A friend of mine has been told by 2 contractors that the flooring dimples below are caused by structural problems with the floor and it needs to be fixed. The house is a 1940 bungalow, around 850 sq ft. But, they didn’t go under the house as the crawl space is so tiny (about 2 ft tall due to dirt that’s been filled into it). Do you guys agree? Not enough info?
Not enough info need to see crawl space
The dimples appear to line up with the floor joist. The issue could be related to the sub flooring; not structural. As mentioned the only way to know for sure is to get underneath, or removing the sub-floor, at least part of it.
It’s hard to tell from that picture, is the grout cracking ? if so that would be an indication of movement and that may or may not be a structural issue. A floor of that age would most likely be set in a 2" mortar bed and Your picture could also be just a poor original installation.
Agree with, Jim…could be structural movement but probably a poor installation to start with.
If the joist span is inadequate for the additional weight of the tile, they could be flexing and cracking at the layout (joists on center) lines.
Is it a bathroom floor? In my area it was common practice at that time to fill the space between the joists with excavation debris to support the mortar base. The fill may have washed out with time and no longer supports the tile floor adequately.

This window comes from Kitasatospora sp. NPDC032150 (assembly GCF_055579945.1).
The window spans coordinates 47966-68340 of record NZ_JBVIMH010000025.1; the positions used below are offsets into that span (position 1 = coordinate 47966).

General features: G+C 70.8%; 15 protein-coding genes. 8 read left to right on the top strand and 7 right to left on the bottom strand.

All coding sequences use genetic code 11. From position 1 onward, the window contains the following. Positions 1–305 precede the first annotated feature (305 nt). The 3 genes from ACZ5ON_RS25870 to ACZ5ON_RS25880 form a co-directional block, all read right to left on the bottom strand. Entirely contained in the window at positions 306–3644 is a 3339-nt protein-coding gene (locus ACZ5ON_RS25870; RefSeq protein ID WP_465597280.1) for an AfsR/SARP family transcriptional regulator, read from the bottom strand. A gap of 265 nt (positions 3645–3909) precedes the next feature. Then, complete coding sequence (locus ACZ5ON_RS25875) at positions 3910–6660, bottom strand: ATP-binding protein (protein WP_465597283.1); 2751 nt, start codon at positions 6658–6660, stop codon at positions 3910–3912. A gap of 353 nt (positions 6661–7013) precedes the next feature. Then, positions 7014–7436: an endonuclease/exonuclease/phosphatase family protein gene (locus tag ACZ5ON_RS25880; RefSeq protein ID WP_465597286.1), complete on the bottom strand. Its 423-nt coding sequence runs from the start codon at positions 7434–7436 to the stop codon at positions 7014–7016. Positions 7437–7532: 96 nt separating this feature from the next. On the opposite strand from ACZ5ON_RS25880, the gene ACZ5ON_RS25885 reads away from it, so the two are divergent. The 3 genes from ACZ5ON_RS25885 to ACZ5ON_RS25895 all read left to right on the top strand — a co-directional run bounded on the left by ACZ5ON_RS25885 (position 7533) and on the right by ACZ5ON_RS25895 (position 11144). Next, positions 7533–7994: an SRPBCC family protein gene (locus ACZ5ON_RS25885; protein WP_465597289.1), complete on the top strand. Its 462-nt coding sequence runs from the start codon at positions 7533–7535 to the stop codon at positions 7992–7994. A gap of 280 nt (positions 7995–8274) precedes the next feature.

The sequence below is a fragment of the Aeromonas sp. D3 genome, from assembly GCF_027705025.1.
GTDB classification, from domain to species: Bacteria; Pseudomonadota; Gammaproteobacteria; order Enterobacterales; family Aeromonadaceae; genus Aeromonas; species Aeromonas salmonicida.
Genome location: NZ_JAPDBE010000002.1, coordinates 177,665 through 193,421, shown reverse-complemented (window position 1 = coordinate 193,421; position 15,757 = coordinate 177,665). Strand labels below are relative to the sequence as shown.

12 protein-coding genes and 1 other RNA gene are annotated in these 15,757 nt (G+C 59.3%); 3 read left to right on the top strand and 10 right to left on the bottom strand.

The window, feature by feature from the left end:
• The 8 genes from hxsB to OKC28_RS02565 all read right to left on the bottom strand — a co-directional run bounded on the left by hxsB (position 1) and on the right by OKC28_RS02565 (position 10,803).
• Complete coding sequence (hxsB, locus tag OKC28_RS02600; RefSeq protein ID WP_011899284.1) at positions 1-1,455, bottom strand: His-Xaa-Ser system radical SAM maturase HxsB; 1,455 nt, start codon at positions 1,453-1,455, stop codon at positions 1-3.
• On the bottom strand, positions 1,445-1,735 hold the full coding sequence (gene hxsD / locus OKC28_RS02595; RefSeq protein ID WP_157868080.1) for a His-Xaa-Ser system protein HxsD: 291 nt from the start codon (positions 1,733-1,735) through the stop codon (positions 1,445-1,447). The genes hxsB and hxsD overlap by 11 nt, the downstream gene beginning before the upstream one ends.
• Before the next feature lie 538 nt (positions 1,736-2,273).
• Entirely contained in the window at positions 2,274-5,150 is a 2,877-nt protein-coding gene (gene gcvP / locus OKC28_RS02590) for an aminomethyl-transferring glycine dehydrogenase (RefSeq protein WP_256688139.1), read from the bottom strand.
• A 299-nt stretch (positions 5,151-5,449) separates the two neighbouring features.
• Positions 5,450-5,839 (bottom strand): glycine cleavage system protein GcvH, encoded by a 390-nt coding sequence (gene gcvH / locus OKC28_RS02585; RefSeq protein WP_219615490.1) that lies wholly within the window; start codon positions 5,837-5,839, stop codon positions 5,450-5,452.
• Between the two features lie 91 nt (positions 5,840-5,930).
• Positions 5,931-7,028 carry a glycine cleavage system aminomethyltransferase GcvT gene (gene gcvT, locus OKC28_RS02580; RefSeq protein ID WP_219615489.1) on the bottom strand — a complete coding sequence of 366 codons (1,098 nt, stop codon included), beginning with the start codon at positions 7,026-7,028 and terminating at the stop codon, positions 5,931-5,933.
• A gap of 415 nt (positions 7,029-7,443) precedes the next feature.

I’ve not seen that Kevin…where are You from?
New York City area. I’ve been an apartment building superintendent for 31 years the building I took care of was built in 1935. I’ve had my share of fill fall on me while repairing tub traps and toilet lead bends.
Kitchen floor actually.
Is this the original floor or a replacement someone put in?
If it is a replacement, I would first suspect it is just a poor tile job. Those tiles come in mats and your dimples all look about 10-12" apart, which is the size of the tile mats. At the top of the photo just off right of center there is another dimple going perpendicular like the edge of a tile mat as well.
More: Just counted the tiles and the dimples are ALL exactly 12 tiles apart. Framing can’t accomplish that even in the worst house.
Interesting observation! How would a poor tile job cause this on the edges though?
Unlike a solid tile which can be leveled to the next tile easily because it has a single edge, these mosaic mats are flexible and can be pressed down too far into the mortar bed at any point along the edge. It’s also hard to keep the thinset spread level. It almost looks like they tried to spread and set one mat at a time, instead of spreading as large a bed as possible and working off of it.
Underlayment is the problem. Wasn’t leveled before installation.
They need to look at it from underneath. 2 feet is plenty. Find a skinny helper.
I tend to agree with Cam. Maybe they tries to mortar each tile instead of a larger area, and didn’t get them level.
I thought that too. 2 feet is a ballroom in comparison to some.
I’m not buying that. Who installs strips of underlayment 12 inches wide? That guy would be the King of the Weekend DIYers.